Texas reduces Black and Hispanic majority congressional districts in proposed map, despite people of color fueling population growth

The first draft of the redistricted map adds two new congressional districts. – Photo courtesy of Texas Legislative Council/The Texas Tribune

 

By JAMES BARRAGÁN, ABBY LIVINGSTON and CARLA ASTUDILLO

The Texas Tribune

 

Texas lawmakers on Monday released their first draft of a new congressional map that would largely protect incumbents while reducing the number of districts in which Black and Hispanic residents make up the majority of eligible voters. The map reduces the number of districts dominated by people of color even though Texas gained two additional congressional seats and the population of Asian, Black and Hispanic Texans outpaced White Texans over the last decade.

Republicans constructed the map with incumbent protection in mind – a strategy that focused on bolstering vulnerable GOP seats rather than aggressively adding new seats that could flip from blue to red. However, the map does in fact strengthen Republican positioning overall in Texas, going from 22 to 25 districts that would have voted for Donald Trump in 2020. The number of congressional districts that voted for Joe Biden would have shrunk by one, from 14 to 13.

While many incumbents appear safe in these maps, others were drawn into districts that overlap with one another – for example, the proposed map pits Houston Republican Rep. Dan Crenshaw against Democrat Rep. Sylvia Garcia. It also pits two Houston Democrats – Reps. Al Green and Sheila Jackson Lee – against each other.

Democrats, who have been out of power for decades, have attempted to make state elections more competitive but the redrawing of congressional maps gives the GOP an opportunity to lock in their advantage for another decade.

Texas’ current 36-seat congressional delegation is made up of 23 Republicans and 13 Democrats. Under the new map, Texas will have 38 congressional seats and 40 electoral votes in future presidential contests. The two new seats were drawn in Austin and Houston.

The redrawing of district maps is intended to reflect population growth captured by the latest census. People of color accounted for 95% of the state’s growth over the last decade, but in the new map there’s one less Hispanic majority district and zero districts with a Black majority. The latest census results show Hispanic Texans nearly match the number of White Texans.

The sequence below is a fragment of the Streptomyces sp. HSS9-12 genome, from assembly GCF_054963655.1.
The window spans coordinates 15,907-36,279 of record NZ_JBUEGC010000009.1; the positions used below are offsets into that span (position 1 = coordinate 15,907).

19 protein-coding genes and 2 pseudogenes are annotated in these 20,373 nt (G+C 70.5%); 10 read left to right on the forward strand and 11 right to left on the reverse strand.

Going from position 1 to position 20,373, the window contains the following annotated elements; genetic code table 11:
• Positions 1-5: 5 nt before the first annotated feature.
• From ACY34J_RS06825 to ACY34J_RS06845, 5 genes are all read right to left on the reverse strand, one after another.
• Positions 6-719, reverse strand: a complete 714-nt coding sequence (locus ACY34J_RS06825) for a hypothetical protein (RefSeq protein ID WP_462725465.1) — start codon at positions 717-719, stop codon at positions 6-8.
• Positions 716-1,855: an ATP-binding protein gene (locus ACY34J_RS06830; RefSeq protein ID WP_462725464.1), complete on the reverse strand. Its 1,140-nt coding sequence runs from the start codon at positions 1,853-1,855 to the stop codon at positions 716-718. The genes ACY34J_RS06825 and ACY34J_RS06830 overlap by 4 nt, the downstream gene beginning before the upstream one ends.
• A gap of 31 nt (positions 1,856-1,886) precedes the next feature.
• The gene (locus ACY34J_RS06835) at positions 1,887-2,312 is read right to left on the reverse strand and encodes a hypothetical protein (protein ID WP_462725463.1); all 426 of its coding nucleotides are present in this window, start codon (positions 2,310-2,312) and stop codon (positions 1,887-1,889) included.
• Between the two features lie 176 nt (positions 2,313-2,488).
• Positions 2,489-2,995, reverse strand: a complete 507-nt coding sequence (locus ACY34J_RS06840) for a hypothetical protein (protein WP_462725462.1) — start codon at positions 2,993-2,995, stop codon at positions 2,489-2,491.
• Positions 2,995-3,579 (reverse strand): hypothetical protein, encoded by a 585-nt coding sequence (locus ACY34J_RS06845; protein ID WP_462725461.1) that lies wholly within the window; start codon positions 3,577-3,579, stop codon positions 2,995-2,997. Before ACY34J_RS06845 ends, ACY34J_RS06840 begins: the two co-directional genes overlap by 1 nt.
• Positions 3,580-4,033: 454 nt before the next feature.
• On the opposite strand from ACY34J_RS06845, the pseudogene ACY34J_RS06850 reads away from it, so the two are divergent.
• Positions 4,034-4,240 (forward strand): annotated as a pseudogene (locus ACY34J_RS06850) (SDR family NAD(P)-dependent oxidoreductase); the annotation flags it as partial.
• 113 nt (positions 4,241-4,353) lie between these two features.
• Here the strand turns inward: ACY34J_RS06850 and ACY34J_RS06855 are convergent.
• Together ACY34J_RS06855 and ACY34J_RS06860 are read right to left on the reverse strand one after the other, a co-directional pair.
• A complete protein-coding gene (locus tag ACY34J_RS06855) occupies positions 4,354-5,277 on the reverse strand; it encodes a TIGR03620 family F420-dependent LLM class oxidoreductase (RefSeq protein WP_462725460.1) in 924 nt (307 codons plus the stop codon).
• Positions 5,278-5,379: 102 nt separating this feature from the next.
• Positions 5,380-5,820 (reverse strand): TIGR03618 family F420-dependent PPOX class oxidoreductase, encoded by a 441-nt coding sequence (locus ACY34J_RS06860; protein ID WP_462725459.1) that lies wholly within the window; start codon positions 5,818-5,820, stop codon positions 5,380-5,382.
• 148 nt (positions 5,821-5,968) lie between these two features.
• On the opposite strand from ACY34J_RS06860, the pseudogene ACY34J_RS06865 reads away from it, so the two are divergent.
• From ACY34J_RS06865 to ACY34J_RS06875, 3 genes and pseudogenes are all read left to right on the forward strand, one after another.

Based on eligible voters, the current congressional district map includes 22 districts with White majorities, eight with Hispanic majorities, one with a Black majority and five that have no majority. The newly proposed map includes 23 districts with White majorities, seven with Hispanic majorities, none with a Black majority and eight that have no majority.

Domingo Garcia, national president of the League of United Latin American Citizens was dismayed that Hispanics, who drove much of the state’s population increase over the decade, growing by nearly 2 million people, would have less opportunity to elect the candidates of their choice under the proposed map.

“This map is clearly gerrymandered by politicians to protect incumbents and totally discriminate against Hispanic voters,” he said. “LULAC has filed suit against the state of Texas every 10 years since 1970 and we’ve prevailed every 10 years. Unless there’s new maps drawn, we expect we will wind up in federal court again.”

Gary Bledsoe, president of the Texas NAACP, called the proposal shocking, hurtful and outrageous.

“The proposed map vastly diminishes the voting strength of minorities all around the state by either packing them into districts already electing minority candidates of choice or cracking them by pushing them into districts dominated by conservative White voters,” he said. “As the state has garnered two new congressional seats on the backs of its minority population, it has sought to put forth a proposed congressional map that is clearly retrogressive.”

The maps were proposed by state Sen. Joan Huffman, R-Houston, who leads the chamber’s redistricting committee. This is only the first draft of the map, which is likely to change before it’s passed by the Texas Legislature and signed into law by Gov. Greg Abbott.

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